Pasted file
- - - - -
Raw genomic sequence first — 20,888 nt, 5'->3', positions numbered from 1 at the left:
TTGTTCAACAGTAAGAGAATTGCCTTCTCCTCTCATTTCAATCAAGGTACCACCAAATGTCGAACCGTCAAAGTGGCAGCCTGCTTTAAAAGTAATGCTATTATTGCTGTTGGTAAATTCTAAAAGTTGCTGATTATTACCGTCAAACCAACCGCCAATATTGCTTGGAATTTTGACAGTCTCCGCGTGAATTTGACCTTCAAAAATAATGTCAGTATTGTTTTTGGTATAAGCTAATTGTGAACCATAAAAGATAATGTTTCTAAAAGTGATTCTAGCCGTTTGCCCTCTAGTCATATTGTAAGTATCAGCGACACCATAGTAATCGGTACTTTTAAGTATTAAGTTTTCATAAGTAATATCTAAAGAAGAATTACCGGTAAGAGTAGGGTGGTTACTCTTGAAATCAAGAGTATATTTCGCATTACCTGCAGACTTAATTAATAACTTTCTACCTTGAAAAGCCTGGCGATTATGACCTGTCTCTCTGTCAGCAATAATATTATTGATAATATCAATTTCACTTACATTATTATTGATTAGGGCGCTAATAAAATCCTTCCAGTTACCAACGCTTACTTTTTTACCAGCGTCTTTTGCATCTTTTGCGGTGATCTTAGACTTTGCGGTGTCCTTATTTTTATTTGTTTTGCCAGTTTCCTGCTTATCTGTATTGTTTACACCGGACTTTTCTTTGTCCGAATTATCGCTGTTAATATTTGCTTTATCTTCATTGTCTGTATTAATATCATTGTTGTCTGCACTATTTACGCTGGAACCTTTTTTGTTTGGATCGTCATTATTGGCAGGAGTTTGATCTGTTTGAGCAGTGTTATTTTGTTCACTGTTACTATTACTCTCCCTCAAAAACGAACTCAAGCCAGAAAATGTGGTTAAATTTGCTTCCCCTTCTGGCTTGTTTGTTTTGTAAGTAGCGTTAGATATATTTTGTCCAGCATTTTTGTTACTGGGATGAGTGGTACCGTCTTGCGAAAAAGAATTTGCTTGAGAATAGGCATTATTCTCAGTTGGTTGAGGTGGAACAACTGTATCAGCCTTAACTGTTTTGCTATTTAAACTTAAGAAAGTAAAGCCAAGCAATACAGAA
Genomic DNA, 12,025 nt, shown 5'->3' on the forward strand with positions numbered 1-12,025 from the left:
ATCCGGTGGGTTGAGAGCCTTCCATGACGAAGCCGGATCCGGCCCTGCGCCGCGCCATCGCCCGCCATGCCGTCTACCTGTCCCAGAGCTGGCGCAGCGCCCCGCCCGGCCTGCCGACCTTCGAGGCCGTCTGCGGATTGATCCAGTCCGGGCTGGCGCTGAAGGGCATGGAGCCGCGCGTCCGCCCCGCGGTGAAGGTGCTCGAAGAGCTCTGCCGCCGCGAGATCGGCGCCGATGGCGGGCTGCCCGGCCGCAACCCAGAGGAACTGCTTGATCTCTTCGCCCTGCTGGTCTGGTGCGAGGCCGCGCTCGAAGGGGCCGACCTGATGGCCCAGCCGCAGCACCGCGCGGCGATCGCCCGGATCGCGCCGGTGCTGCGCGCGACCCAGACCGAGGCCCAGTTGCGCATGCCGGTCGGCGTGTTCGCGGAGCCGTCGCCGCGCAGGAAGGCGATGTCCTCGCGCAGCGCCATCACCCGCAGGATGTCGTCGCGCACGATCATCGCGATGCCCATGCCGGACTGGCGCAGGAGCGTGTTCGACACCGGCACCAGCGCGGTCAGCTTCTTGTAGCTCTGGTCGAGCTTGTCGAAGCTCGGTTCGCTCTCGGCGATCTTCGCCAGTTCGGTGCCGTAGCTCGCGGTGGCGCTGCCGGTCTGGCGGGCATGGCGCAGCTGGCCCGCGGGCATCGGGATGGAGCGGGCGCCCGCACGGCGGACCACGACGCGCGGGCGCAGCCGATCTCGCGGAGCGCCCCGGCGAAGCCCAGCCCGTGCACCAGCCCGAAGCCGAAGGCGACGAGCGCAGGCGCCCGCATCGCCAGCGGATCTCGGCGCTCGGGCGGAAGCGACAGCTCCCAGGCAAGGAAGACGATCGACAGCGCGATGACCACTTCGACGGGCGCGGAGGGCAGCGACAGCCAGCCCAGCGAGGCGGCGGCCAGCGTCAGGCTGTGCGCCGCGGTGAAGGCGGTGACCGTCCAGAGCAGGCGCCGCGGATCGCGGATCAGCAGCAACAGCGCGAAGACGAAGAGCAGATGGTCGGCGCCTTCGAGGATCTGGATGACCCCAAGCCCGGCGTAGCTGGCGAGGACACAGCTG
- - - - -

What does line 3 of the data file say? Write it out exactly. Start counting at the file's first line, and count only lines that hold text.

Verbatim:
Genomic DNA, 12,025 nt, shown 5'->3' on the forward strand with positions numbered 1-12,025 from the left: